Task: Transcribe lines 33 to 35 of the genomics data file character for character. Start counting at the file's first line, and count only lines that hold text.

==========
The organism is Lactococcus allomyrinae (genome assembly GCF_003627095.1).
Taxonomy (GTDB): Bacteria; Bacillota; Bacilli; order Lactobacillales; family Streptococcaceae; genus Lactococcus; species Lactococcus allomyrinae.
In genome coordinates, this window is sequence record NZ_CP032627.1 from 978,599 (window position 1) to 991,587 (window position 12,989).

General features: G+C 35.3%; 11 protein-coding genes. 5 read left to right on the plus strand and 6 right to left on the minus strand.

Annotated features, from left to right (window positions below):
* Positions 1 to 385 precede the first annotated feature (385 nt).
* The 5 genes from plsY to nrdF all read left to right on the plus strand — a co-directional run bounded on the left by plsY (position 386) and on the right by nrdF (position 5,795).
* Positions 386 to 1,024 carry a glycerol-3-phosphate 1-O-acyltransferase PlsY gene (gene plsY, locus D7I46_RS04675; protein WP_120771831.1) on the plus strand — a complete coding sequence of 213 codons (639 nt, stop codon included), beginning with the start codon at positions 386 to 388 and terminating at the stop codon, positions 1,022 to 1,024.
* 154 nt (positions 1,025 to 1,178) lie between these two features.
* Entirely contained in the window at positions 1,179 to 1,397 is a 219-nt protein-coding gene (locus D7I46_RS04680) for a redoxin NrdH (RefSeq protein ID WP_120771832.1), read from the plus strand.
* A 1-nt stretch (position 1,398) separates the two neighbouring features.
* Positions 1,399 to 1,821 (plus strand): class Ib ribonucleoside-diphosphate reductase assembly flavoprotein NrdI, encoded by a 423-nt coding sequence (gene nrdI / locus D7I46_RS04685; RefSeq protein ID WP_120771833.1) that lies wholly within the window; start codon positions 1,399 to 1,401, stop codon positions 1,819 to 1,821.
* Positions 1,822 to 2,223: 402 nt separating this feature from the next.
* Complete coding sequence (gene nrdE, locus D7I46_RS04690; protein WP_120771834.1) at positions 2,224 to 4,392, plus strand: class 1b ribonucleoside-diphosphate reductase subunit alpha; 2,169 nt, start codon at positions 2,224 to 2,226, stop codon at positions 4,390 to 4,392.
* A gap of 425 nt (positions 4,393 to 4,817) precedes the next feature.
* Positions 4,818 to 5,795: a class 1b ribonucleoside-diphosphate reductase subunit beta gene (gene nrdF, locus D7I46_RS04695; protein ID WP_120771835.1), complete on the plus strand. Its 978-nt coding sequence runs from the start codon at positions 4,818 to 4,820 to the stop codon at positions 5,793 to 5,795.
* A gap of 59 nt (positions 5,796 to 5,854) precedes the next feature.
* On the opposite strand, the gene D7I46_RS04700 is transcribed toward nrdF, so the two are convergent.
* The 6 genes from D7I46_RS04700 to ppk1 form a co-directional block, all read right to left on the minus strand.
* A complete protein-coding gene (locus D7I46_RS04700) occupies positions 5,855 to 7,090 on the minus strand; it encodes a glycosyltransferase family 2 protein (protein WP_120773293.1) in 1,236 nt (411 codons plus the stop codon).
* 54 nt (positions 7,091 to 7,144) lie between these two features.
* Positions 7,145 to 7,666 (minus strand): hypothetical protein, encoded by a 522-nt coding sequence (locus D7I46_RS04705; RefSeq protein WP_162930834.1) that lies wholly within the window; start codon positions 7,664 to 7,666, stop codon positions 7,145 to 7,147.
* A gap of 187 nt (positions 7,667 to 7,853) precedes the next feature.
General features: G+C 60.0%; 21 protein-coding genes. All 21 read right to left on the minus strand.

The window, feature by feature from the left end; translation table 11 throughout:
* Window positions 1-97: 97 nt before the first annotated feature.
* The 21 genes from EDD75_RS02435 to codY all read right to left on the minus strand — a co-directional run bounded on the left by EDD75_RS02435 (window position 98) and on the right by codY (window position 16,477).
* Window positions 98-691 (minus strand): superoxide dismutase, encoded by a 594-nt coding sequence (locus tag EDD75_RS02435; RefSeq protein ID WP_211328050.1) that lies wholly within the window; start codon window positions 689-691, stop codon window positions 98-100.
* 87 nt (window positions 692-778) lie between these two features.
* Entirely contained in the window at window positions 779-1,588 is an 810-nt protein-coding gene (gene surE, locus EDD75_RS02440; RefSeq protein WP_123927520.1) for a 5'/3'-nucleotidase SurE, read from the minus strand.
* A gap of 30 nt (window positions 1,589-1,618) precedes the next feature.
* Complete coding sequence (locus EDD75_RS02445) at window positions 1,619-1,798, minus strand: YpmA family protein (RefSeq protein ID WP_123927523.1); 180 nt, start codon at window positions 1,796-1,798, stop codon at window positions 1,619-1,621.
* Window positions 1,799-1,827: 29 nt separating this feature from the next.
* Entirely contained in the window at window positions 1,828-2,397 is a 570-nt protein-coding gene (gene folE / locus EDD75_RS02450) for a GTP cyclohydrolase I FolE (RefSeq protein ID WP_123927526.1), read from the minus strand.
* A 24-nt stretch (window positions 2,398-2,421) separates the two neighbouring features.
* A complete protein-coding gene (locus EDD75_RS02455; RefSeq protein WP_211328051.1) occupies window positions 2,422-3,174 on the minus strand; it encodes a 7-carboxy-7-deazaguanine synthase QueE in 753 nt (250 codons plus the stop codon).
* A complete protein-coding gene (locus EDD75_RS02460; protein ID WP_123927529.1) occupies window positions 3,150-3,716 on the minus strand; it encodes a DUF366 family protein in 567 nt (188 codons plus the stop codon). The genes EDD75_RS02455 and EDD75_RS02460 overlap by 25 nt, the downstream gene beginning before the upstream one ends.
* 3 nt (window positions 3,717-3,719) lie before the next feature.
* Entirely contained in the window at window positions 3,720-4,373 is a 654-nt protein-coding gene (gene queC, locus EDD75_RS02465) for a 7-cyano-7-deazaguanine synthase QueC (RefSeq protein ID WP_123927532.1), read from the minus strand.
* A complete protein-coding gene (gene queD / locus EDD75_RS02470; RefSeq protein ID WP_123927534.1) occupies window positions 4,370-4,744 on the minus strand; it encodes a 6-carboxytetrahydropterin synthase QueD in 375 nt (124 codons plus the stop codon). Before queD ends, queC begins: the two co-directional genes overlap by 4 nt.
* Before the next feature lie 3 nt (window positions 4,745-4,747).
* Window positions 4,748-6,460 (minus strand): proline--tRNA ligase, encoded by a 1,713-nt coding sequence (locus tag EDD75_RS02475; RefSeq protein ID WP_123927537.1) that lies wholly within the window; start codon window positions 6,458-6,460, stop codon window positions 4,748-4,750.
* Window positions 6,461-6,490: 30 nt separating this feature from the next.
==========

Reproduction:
* Window positions 1,799-1,827: 29 nt separating this feature from the next.
* Entirely contained in the window at window positions 1,828-2,397 is a 570-nt protein-coding gene (gene folE / locus EDD75_RS02450) for a GTP cyclohydrolase I FolE (RefSeq protein ID WP_123927526.1), read from the minus strand.
* A 24-nt stretch (window positions 2,398-2,421) separates the two neighbouring features.